force,  it  is  still  hoped  that  the  level  of  em- 
ployment achieved  in  1973,  which  produced 
a  record  of  149,000  new  jobs,  will  be  main- 
tained. 

[While  my  government  will  employ  all 
practical  means  at  its  disposal  to  alleviate  the 
causes  and  effects  of  inflation,  nevertheless  it 
bears  repeating  that  the  problem  can  only 
be  dealt  with  in  a  national  context,  with  all 
governments  co-operating. 

[In  recognition  of  the  fact  that  science, 
research  and  innovation  play  such  an  important 
role  in  an  advanced  and  diversified  economy, 
the  government  of  Ontario  will  establish  struc- 
tures to  develop  and  co-ordinate  science  policy, 
both  within  our  province  and  in  co-operation 
with  the   government   of   Canada  and  other 


TxJESDAY,  March  5,  1974 

provinces.  Strong  emphasis  will  be  placed  on 
the  practical  application  of  science  to  main- 
tain our  leadership  in  high-technology  in- 
dustry. This  is  a  key  component  in  my  gov- 
ernment's efforts  to  preserve  our  national 
economic  independence  and  to  ensure  that 
maximum  social  benefits  are  achieved.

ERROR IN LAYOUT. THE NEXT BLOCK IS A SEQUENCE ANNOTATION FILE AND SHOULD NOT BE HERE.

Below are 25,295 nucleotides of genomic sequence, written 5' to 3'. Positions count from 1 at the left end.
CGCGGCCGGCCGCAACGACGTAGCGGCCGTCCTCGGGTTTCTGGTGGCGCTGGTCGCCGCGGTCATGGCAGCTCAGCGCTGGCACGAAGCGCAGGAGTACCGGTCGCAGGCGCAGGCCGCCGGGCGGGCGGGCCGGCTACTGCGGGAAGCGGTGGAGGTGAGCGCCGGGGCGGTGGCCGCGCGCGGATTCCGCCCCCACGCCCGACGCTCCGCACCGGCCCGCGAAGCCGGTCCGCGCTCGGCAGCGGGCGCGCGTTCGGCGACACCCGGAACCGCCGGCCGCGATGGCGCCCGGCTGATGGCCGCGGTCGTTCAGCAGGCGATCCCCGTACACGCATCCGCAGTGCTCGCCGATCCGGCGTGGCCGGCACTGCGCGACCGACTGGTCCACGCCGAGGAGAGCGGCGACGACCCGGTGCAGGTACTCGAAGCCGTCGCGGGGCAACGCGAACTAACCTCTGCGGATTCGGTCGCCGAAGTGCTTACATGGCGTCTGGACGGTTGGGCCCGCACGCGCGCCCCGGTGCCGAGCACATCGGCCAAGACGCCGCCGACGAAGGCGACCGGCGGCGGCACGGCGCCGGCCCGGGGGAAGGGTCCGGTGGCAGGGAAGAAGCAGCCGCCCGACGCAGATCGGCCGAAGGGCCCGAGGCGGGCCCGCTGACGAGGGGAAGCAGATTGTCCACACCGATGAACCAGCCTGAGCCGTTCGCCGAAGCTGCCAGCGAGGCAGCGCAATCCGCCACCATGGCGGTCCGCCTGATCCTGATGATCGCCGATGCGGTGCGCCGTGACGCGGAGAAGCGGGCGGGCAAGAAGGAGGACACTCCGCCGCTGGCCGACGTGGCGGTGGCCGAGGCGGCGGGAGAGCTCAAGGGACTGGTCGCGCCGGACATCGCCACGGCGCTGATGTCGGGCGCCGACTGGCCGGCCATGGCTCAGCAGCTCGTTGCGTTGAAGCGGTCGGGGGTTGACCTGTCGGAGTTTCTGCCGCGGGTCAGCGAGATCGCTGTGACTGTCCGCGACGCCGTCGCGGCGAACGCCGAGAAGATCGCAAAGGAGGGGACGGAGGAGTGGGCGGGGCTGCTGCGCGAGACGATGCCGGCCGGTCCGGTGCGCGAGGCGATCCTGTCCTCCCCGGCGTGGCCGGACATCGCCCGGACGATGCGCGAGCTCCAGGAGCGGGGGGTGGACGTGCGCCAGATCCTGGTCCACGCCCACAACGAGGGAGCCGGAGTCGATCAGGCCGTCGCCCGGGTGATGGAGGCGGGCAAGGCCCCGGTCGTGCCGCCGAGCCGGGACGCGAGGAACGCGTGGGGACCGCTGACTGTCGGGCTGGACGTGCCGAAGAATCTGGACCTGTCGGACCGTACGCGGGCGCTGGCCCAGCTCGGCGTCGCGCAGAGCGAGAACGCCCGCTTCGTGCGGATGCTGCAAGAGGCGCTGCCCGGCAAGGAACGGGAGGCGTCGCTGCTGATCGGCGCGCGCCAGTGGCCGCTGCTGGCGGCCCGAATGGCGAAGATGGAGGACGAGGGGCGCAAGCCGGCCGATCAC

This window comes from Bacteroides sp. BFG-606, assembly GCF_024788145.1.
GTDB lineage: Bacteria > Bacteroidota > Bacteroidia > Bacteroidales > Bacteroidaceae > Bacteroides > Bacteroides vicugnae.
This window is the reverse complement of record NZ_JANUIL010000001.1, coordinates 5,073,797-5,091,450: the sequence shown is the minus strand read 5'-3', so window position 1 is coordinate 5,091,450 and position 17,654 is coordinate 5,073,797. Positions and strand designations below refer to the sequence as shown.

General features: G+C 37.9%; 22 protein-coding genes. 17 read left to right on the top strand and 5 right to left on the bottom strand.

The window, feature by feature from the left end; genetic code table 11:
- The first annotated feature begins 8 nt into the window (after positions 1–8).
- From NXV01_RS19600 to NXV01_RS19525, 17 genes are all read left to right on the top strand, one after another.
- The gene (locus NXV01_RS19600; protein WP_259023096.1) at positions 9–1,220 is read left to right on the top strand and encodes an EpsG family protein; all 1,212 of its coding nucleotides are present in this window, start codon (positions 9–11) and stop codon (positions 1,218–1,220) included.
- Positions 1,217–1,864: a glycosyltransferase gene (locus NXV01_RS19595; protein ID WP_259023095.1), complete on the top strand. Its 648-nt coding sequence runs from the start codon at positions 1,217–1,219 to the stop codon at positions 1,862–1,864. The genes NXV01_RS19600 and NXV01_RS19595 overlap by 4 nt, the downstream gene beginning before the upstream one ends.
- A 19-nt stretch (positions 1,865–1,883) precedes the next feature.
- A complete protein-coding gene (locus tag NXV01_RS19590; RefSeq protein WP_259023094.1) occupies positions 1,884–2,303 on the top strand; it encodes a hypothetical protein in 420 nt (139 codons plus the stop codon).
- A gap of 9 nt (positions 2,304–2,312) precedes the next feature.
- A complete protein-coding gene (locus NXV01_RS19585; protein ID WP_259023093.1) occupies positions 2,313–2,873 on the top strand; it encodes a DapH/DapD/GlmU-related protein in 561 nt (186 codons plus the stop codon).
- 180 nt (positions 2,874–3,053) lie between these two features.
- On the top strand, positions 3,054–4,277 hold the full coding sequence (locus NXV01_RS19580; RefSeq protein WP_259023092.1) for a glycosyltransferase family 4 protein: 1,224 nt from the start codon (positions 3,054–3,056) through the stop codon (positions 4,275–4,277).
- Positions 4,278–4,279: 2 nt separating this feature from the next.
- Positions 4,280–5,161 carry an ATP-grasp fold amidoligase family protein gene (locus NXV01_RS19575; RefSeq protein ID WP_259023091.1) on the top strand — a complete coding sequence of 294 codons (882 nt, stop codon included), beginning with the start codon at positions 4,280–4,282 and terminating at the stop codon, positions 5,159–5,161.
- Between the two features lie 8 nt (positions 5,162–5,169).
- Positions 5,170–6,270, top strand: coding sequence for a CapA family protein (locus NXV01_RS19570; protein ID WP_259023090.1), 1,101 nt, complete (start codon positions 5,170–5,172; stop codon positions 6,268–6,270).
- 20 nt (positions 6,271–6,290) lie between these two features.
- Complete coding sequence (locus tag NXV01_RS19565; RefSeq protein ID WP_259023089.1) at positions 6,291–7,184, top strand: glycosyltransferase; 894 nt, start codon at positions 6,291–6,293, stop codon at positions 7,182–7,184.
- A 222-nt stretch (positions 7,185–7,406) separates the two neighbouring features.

[A  comprehensive  programme  to  improve 
essential  services  in  remote  areas  of  the  prov- 
ince will  be  introduced.  This  will  include 
an  extension  of  the  electrification  process, 
and  improved  telecommunications,  especially 
for  emergency  purposes.] 

Improvements  in  telephone  and  communi- 
cations systems  in  remote  areas  will  benefit 
the  residents  and  provide  a  firmer  base  for 
economic  development.  The  co-operation  of 
the  federal  government  and  of  industry  will 
be  sought  to  develop  reliable  communications 
systems  for  the  north. 

A  feasibility  and  engineering  study  will  be 
undertaken  for  a  road  link  to  James  Bay 
through  Moosonee.  This  will  include  an  en- 
vironmental impact  study  and  full  public 
hearings. 

Priority  consideration  will  be  given  to  the